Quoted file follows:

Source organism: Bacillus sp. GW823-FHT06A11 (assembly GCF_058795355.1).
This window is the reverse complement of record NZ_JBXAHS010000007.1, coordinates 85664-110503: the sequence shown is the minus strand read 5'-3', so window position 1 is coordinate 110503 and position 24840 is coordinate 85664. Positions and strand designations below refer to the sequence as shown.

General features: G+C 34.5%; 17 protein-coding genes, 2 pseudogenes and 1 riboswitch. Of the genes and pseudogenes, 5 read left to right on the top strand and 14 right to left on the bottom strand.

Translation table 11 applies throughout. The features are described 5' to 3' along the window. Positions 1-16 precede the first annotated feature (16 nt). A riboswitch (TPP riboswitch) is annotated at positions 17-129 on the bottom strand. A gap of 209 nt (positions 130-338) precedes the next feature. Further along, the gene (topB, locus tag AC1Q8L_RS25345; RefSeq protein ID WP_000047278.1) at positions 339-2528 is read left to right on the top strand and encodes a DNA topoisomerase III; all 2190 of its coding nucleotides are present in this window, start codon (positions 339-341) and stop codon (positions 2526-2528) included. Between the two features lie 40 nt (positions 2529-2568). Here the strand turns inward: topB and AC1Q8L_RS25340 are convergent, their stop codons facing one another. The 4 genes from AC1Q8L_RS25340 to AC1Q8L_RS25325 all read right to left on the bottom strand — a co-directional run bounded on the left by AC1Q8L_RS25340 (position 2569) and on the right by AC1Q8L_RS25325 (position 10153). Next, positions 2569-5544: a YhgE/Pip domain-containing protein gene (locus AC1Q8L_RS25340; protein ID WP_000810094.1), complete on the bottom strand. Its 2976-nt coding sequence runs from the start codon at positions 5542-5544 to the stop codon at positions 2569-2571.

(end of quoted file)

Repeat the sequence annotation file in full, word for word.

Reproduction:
Source organism: Bacillus sp. GW823-FHT06A11 (assembly GCF_058795355.1).
This window is the reverse complement of record NZ_JBXAHS010000007.1, coordinates 85664-110503: the sequence shown is the minus strand read 5'-3', so window position 1 is coordinate 110503 and position 24840 is coordinate 85664. Positions and strand designations below refer to the sequence as shown.

General features: G+C 34.5%; 17 protein-coding genes, 2 pseudogenes and 1 riboswitch. Of the genes and pseudogenes, 5 read left to right on the top strand and 14 right to left on the bottom strand.

Translation table 11 applies throughout. The features are described 5' to 3' along the window. Positions 1-16 precede the first annotated feature (16 nt). A riboswitch (TPP riboswitch) is annotated at positions 17-129 on the bottom strand. A gap of 209 nt (positions 130-338) precedes the next feature. Further along, the gene (topB, locus tag AC1Q8L_RS25345; RefSeq protein ID WP_000047278.1) at positions 339-2528 is read left to right on the top strand and encodes a DNA topoisomerase III; all 2190 of its coding nucleotides are present in this window, start codon (positions 339-341) and stop codon (positions 2526-2528) included. Between the two features lie 40 nt (positions 2529-2568). Here the strand turns inward: topB and AC1Q8L_RS25340 are convergent, their stop codons facing one another. The 4 genes from AC1Q8L_RS25340 to AC1Q8L_RS25325 all read right to left on the bottom strand — a co-directional run bounded on the left by AC1Q8L_RS25340 (position 2569) and on the right by AC1Q8L_RS25325 (position 10153). Next, positions 2569-5544: a YhgE/Pip domain-containing protein gene (locus AC1Q8L_RS25340; protein ID WP_000810094.1), complete on the bottom strand. Its 2976-nt coding sequence runs from the start codon at positions 5542-5544 to the stop codon at positions 2569-2571.